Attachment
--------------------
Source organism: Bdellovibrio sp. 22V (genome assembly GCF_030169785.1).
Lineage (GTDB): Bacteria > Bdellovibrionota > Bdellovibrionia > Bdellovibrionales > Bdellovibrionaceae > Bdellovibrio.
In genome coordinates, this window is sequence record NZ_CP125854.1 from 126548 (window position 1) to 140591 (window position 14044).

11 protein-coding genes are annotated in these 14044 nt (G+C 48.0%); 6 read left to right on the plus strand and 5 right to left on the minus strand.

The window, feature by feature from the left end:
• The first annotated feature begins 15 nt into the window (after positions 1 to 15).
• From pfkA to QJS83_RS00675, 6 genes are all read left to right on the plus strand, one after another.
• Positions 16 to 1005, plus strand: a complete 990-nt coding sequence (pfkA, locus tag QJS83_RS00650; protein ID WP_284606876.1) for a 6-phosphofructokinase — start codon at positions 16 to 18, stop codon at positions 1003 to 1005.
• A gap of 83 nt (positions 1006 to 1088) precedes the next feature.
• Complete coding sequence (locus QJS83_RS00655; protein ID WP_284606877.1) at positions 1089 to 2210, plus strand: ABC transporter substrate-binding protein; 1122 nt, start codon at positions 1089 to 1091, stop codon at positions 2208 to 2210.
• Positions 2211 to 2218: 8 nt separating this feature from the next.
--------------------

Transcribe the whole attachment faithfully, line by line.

Source organism: Bdellovibrio sp. 22V (genome assembly GCF_030169785.1).
Lineage (GTDB): Bacteria > Bdellovibrionota > Bdellovibrionia > Bdellovibrionales > Bdellovibrionaceae > Bdellovibrio.
In genome coordinates, this window is sequence record NZ_CP125854.1 from 126548 (window position 1) to 140591 (window position 14044).

11 protein-coding genes are annotated in these 14044 nt (G+C 48.0%); 6 read left to right on the plus strand and 5 right to left on the minus strand.

The window, feature by feature from the left end:
• The first annotated feature begins 15 nt into the window (after positions 1 to 15).
• From pfkA to QJS83_RS00675, 6 genes are all read left to right on the plus strand, one after another.
• Positions 16 to 1005, plus strand: a complete 990-nt coding sequence (pfkA, locus tag QJS83_RS00650; protein ID WP_284606876.1) for a 6-phosphofructokinase — start codon at positions 16 to 18, stop codon at positions 1003 to 1005.
• A gap of 83 nt (positions 1006 to 1088) precedes the next feature.
• Complete coding sequence (locus QJS83_RS00655; protein ID WP_284606877.1) at positions 1089 to 2210, plus strand: ABC transporter substrate-binding protein; 1122 nt, start codon at positions 1089 to 1091, stop codon at positions 2208 to 2210.
• Positions 2211 to 2218: 8 nt separating this feature from the next.